Game Development Reference
Constraints, in their most basic form, are the rules which limit the range of motion of
an object relative to some specific object or point in space. For example, think of a
desk chair. It is made up of multiple parts, but if we push the base of the chair, the rest
must move with it. The same happens if we push the top section; so even though the
chair is made of multiple pieces, they are constrained to one another by a handful of
Constraints can be used to also simulate the independent rotation of the desk chair's
top section relative to the base. The top section is able to rotate around an axis
without any dependence on what the bottom section is doing. This constraint is simu-
lated by hooking the top section to an invisible point, and only allowing rotation around
a single axis about that point.
Constraints can vary in how strongly they influence their target objects. A strong con-
straint enforces its limitation on movement at all times as strongly as it can. So, if two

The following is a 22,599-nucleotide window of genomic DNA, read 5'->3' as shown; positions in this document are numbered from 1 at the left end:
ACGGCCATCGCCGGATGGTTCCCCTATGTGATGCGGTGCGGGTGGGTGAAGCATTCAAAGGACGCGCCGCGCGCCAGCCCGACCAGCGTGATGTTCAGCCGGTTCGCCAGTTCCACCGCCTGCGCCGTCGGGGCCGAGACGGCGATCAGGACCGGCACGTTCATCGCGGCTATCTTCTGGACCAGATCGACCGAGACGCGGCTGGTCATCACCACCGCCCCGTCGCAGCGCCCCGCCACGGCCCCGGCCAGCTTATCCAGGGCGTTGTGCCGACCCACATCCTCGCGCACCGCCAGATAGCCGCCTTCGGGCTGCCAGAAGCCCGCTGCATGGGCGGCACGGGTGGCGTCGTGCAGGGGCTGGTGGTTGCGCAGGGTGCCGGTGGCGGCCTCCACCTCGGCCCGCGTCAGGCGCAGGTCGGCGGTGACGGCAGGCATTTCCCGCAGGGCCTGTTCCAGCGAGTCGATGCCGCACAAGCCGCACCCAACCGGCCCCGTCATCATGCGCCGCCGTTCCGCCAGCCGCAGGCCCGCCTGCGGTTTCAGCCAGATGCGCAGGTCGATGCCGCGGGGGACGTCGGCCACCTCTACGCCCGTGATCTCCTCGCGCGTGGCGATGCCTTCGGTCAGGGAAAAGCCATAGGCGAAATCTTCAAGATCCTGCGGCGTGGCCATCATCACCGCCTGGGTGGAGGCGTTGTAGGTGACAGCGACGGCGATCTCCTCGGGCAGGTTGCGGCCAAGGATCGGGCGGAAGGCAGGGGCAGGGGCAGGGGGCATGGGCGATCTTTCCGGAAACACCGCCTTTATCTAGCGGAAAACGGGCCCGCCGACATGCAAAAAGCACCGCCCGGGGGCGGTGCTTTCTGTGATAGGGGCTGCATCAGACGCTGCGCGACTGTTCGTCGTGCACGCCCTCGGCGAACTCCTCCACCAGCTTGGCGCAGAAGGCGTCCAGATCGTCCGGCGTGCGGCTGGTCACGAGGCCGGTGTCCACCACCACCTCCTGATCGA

objects are connected by a very strong, rigid constraint, it is the equivalent of being
attached together by invisible and unbreakable glue. In other words, if one object is
moved one unit in space, then the other must move one unit in space to follow it.
Weaker constraints are more like springs. Under the same scenario, the first object
might move one unit in space, but the second moves somewhat less, causing the two
objects to come closer together, or pushed further apart. In addition, the more they
are pushed away from their resting position, the harder the constraint pulls them back;
if we recall our Newtonian physics, this is much like how a simple spring functions.
Picking up objects
A feature of most games is to allow the player to pick up and move the objects around
with the mouse cursor or touch screen (also useful for debugging and testing!). There
are several ways to achieve this, such as with forces, or updating the rigid body's
transform each iteration, but we would like to use a constraint to achieve this effect.
The idea is to use our existing raycasting functionality to detect which object was se-
lected and the exact point of a mouse click. We then create a new constraint at that
point and attach it to the selected object. Then, every time we move the mouse (while
the mouse button is still held down), we update the position of the constraint. The ex-